NWU Residence Chapter makes going green their business
How can universities encourage students and staff to think green, act green, and become green leaders?
The Residence Chapter of the North-West University’s (NWU’s) campus in Mahikeng showed their (green) mettle when they received an honorary award for the Best Creative Programme during the 8th Annual Green Campuses Conference held from 30 June to 4 July 2019.
The conference, hosted by the University of Western Cape in partnership with the Southern Africa Chapter of the Association of College and University Housing Officers International (ACUHO-I-SAC), explored the impact of the Fourth Industrial Revolution on higher education and campus sustainability in particular.
In a world facing climate change, energy challenges and other environmental issues – and one undergoing rapid technological transformation – it’s become increasingly important for universities to serve as role models for greening and sustainability.
The Annual Green Campuses Conference is the biggest gathering of and platform for students and staff involved in campus greening and sustainability projects in higher education institutions.
This event offers participants the opportunity to share ideas and to seek feedback from their peers. This is done formally through the delivery of papers and the presentation of poster-sessions, and informally through one-on-one or small group conversations.
“The NWU has been a member of the ACUHO-I-SAC for many years and this was the first time a delegation from Mahikeng attended the event,” says Charmaine Mahopo, culture and arts coordinator at the NWU.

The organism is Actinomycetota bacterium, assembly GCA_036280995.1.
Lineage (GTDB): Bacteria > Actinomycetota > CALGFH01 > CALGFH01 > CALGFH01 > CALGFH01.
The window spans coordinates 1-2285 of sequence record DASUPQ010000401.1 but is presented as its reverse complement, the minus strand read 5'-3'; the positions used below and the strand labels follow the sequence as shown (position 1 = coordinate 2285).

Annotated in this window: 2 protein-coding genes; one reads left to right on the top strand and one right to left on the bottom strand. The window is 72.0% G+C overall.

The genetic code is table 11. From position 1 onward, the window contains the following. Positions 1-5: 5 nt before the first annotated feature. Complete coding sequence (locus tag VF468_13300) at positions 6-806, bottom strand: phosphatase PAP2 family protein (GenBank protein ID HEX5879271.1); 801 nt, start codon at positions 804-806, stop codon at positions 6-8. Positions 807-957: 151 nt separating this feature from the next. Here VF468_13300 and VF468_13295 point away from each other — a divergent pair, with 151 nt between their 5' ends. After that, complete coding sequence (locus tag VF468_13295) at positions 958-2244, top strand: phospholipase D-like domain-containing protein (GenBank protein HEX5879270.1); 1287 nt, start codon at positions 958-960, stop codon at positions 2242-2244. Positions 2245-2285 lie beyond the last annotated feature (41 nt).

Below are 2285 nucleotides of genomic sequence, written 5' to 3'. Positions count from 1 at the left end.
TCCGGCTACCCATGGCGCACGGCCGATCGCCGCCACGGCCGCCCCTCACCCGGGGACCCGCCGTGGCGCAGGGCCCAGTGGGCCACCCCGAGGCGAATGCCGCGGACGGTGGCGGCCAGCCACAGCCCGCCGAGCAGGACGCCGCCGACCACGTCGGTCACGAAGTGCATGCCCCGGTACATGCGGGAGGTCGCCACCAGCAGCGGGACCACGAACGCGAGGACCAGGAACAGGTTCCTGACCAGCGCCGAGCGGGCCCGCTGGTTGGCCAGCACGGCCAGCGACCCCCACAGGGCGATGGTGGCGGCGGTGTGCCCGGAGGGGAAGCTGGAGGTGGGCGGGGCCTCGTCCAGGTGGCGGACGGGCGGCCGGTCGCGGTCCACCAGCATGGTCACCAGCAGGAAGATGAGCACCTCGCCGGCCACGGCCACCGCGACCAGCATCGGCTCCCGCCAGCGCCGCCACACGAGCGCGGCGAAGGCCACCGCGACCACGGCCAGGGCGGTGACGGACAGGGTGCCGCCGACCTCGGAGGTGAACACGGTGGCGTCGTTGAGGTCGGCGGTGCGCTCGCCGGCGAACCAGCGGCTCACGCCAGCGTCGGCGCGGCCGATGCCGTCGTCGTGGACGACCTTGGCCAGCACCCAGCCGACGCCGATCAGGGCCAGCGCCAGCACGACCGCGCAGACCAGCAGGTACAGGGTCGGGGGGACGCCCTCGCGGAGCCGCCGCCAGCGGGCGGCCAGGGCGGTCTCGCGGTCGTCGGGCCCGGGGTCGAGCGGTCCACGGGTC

She says the conference really inspired them to identify greening residence projects to address challenges within their own living spaces.
“In response to the conference theme and promoting campus greening best practices, the Residence Chapter submitted an abstract with the topic ‘The impact of the Green Campuses Initiative in addressing the detrimental anti-social behaviour within NWU student residences: a vegetable garden and grapevine veranda’,” adds Charmaine.
She says this topic was underpinned by the rapid proliferation and ongoing transformation of digital technology, which have had a substantial influence on students’ participatory culture within residences.
“As such, there is a lack of social interaction, which is contributing to an unhealthy student lifestyle. The project aims to encourage students – on and off campus – to start participating in greening initiatives and to become responsible members of society,” adds Charmaine.
Calvin Mothobi, deputy chairperson of the Residence Chapter, says they have learned that going green goes beyond special green projects, academic research and special technology.
“We have to make greening part of our daily lives. Our goal is to excel by focussing on energy efficiency, water conservation, biodiversity, green buildings, green purchasing, green programming, waste reduction and recycling, green leadership and innovation,” adds Calvin.
“Embracing a green way of life means thinking of the future – and as green ambassadors that is the vision, we hold for the NWU.
“Our goal is for the NWU to be the greenest institution of higher learning in Africa.”
These are the members of the Residence Chapter on the NWU’s campus in Mahikeng who are serious about going green.